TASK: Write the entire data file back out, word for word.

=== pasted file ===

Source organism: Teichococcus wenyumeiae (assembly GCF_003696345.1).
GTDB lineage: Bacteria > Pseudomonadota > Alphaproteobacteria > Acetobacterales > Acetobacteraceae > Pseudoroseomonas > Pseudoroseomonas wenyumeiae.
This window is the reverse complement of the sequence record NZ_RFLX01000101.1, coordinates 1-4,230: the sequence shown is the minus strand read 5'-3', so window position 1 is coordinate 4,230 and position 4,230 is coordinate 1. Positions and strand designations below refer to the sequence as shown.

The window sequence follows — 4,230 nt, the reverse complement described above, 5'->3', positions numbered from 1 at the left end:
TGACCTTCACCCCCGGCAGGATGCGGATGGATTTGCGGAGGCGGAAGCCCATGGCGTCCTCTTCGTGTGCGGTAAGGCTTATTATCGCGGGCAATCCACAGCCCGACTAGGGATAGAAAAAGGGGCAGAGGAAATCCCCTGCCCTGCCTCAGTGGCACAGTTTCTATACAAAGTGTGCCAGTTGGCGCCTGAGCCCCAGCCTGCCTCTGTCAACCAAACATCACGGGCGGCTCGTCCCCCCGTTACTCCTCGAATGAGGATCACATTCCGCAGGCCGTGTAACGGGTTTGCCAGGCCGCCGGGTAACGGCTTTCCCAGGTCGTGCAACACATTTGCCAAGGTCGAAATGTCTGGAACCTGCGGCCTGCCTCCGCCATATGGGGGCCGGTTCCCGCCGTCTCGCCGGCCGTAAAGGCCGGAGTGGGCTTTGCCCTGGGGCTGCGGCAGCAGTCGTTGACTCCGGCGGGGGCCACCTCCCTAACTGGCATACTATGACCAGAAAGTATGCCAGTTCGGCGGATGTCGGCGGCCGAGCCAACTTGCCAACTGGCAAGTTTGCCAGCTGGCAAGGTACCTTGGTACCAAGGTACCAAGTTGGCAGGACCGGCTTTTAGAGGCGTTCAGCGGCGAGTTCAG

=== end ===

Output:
Source organism: Teichococcus wenyumeiae (assembly GCF_003696345.1).
GTDB lineage: Bacteria > Pseudomonadota > Alphaproteobacteria > Acetobacterales > Acetobacteraceae > Pseudoroseomonas > Pseudoroseomonas wenyumeiae.
This window is the reverse complement of the sequence record NZ_RFLX01000101.1, coordinates 1-4,230: the sequence shown is the minus strand read 5'-3', so window position 1 is coordinate 4,230 and position 4,230 is coordinate 1. Positions and strand designations below refer to the sequence as shown.

The window sequence follows — 4,230 nt, the reverse complement described above, 5'->3', positions numbered from 1 at the left end:
TGACCTTCACCCCCGGCAGGATGCGGATGGATTTGCGGAGGCGGAAGCCCATGGCGTCCTCTTCGTGTGCGGTAAGGCTTATTATCGCGGGCAATCCACAGCCCGACTAGGGATAGAAAAAGGGGCAGAGGAAATCCCCTGCCCTGCCTCAGTGGCACAGTTTCTATACAAAGTGTGCCAGTTGGCGCCTGAGCCCCAGCCTGCCTCTGTCAACCAAACATCACGGGCGGCTCGTCCCCCCGTTACTCCTCGAATGAGGATCACATTCCGCAGGCCGTGTAACGGGTTTGCCAGGCCGCCGGGTAACGGCTTTCCCAGGTCGTGCAACACATTTGCCAAGGTCGAAATGTCTGGAACCTGCGGCCTGCCTCCGCCATATGGGGGCCGGTTCCCGCCGTCTCGCCGGCCGTAAAGGCCGGAGTGGGCTTTGCCCTGGGGCTGCGGCAGCAGTCGTTGACTCCGGCGGGGGCCACCTCCCTAACTGGCATACTATGACCAGAAAGTATGCCAGTTCGGCGGATGTCGGCGGCCGAGCCAACTTGCCAACTGGCAAGTTTGCCAGCTGGCAAGGTACCTTGGTACCAAGGTACCAAGTTGGCAGGACCGGCTTTTAGAGGCGTTCAGCGGCGAGTTCAG